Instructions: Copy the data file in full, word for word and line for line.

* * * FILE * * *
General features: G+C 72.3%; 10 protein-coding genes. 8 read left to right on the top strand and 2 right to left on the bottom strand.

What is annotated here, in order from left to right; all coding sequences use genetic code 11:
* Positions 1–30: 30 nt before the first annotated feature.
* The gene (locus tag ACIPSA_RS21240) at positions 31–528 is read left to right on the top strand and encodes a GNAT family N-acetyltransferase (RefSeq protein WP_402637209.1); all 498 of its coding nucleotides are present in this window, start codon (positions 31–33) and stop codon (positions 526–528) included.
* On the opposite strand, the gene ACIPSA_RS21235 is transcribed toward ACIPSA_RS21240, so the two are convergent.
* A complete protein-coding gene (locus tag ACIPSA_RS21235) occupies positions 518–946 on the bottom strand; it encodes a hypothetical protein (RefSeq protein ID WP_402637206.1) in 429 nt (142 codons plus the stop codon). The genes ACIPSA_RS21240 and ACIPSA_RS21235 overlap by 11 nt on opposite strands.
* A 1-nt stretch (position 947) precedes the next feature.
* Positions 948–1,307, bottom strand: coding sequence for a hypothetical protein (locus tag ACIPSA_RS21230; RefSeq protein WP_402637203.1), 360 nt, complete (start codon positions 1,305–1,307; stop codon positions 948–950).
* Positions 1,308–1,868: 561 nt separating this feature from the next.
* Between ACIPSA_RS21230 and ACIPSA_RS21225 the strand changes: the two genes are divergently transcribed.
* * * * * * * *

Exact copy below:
General features: G+C 72.3%; 10 protein-coding genes. 8 read left to right on the top strand and 2 right to left on the bottom strand.

What is annotated here, in order from left to right; all coding sequences use genetic code 11:
* Positions 1–30: 30 nt before the first annotated feature.
* The gene (locus tag ACIPSA_RS21240) at positions 31–528 is read left to right on the top strand and encodes a GNAT family N-acetyltransferase (RefSeq protein WP_402637209.1); all 498 of its coding nucleotides are present in this window, start codon (positions 31–33) and stop codon (positions 526–528) included.
* On the opposite strand, the gene ACIPSA_RS21235 is transcribed toward ACIPSA_RS21240, so the two are convergent.
* A complete protein-coding gene (locus tag ACIPSA_RS21235) occupies positions 518–946 on the bottom strand; it encodes a hypothetical protein (RefSeq protein ID WP_402637206.1) in 429 nt (142 codons plus the stop codon). The genes ACIPSA_RS21240 and ACIPSA_RS21235 overlap by 11 nt on opposite strands.
* A 1-nt stretch (position 947) precedes the next feature.
* Positions 948–1,307, bottom strand: coding sequence for a hypothetical protein (locus tag ACIPSA_RS21230; RefSeq protein WP_402637203.1), 360 nt, complete (start codon positions 1,305–1,307; stop codon positions 948–950).
* Positions 1,308–1,868: 561 nt separating this feature from the next.
* Between ACIPSA_RS21230 and ACIPSA_RS21225 the strand changes: the two genes are divergently transcribed.